Anthropology (the study of cross-cultural human sociality) has only been made possible with the expansion of transport and communication links that allowed the first Anthropologists to research and study other cultures. As a result of this, Anthropology is a relatively young subject, being first taught in the late eighteenth century. The subject developed during a time of industrial and technological expansion that some Anthropologists embraced. Some of the early ethnographers such as Evans-Pritchard used photography to illustrate and enrich their work. Since the cost and access to film has become more available an increasing number of Anthropologists have begun to utilise film in their research which has created an off shoot of Visual Anthropology.

The use of film in social research raises ethical and theoretical issues such as the power relations between the filmmaker and the participants, more specifically if the camera is an instrument of surveillance. Does the filmmaker have the right to videotape indigenous communities? Issues of misrepresentation of certain communities could unintentionally cause harm. There are problems of translating anthropological abstract concepts, such as kinship onto film. Many Anthropologists dismiss the use of film in their work as it raises too many epistemological problems for them. However, these concerns can be reduced if ethnographers follow certain guidelines when producing films. Anthropologists can use a framework that some documentary filmmakers follow.

Documentary filmmakers such as Spectacle Productions ascribe to ethical guidelines that aim to respect the subjects in the film. This means to be responsive and respectful of what people want and do not want filmed as well as working collaboratively from a grassroots stance point to give the participants a voice as well as representing the film’s subject’s in a way they want to be presented.

The issue of power relations with filmmaker and participants can be solved through participatory and collaborative film making. Filmmaker and participants make decisions together on what they shoot, the access allowed and the content filmed. Another approach is to give the participants being filmed the cameras which is a form of community video. Many indigenous communities, especially those in the Amazon have utilised film for land rights activism or to promote their cultures to a wider audience.

Misrepresentation as a potential problem can be solved again with participation from the communities by having a pre-screening of the film with a representative with the community being filmed. If this is not possible due to distances or other obstacles another way is to speak with the participants during the filming explaining and demonstrating transparently what your aim of the film is.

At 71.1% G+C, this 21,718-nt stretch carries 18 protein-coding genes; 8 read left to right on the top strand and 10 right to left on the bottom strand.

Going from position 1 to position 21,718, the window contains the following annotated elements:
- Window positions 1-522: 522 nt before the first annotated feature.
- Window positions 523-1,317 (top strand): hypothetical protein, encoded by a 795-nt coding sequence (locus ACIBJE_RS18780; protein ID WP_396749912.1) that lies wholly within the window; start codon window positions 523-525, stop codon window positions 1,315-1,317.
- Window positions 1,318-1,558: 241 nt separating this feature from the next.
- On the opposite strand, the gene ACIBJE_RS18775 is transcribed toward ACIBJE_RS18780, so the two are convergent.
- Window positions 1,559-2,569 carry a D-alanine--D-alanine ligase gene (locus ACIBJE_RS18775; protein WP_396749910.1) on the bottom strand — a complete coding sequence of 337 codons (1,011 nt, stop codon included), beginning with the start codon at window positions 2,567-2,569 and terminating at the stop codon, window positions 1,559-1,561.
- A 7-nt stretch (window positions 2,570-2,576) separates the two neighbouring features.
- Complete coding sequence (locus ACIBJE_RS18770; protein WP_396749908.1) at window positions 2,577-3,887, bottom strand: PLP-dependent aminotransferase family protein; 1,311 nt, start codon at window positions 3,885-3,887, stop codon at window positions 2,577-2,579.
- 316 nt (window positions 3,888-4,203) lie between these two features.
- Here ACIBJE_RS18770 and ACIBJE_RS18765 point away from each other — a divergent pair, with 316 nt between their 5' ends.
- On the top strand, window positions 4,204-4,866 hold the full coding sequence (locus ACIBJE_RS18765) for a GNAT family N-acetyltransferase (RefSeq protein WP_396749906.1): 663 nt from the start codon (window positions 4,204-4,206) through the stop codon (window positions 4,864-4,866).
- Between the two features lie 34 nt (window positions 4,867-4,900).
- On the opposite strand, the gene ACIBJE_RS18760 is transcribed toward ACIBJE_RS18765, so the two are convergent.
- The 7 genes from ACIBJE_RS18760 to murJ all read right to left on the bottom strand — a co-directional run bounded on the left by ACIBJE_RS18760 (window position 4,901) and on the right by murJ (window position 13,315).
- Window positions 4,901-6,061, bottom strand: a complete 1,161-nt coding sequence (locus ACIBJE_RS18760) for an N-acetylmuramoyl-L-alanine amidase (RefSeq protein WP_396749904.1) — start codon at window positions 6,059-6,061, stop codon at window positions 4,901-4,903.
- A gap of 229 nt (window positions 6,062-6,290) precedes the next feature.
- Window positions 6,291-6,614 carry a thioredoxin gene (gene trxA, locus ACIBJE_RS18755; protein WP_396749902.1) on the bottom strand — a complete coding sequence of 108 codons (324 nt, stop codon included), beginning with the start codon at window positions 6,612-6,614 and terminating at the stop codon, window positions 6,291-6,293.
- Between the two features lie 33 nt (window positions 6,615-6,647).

On a theoretical note, while to film the abstract notion of ‘culture’ is beyond difficult one can film the material and visual world that can convey aspects of ‘culture’. Filming events such as religious rites, celebrations and every day life help to build a picture that conveys lived-in cultural experience.

The idea of creating a totally unbiased and objective ethnographic film is problematic as it will always be framed by the filmmakers prejudices, as with any ethnographic write-up. One cannot escape this fact, therefore the best way forward is to realise these limitations and to go forward to create the film.

The benefits of including ethnographic films can significantly add depth to social research. Anthropology can use film to showcase elements of culture hat are sometimes overlooked, for example nuances in speech and movements that are not always written about in ethnographic monographs. Film can be utilised in a variety of ways: as reference material for write-ups, examples or illustrations of particular concepts, as well as bringing ethnographic data together in a tangible and understandable format that can be understood by a wider audience.

Anthropologists and social researchers wishing to make ethnographic films can look to Documentary Film as a model to answer some ethical and aesthetic problems that the film format raises.

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For more information on Spectacle’s training courses for Documentary Film Making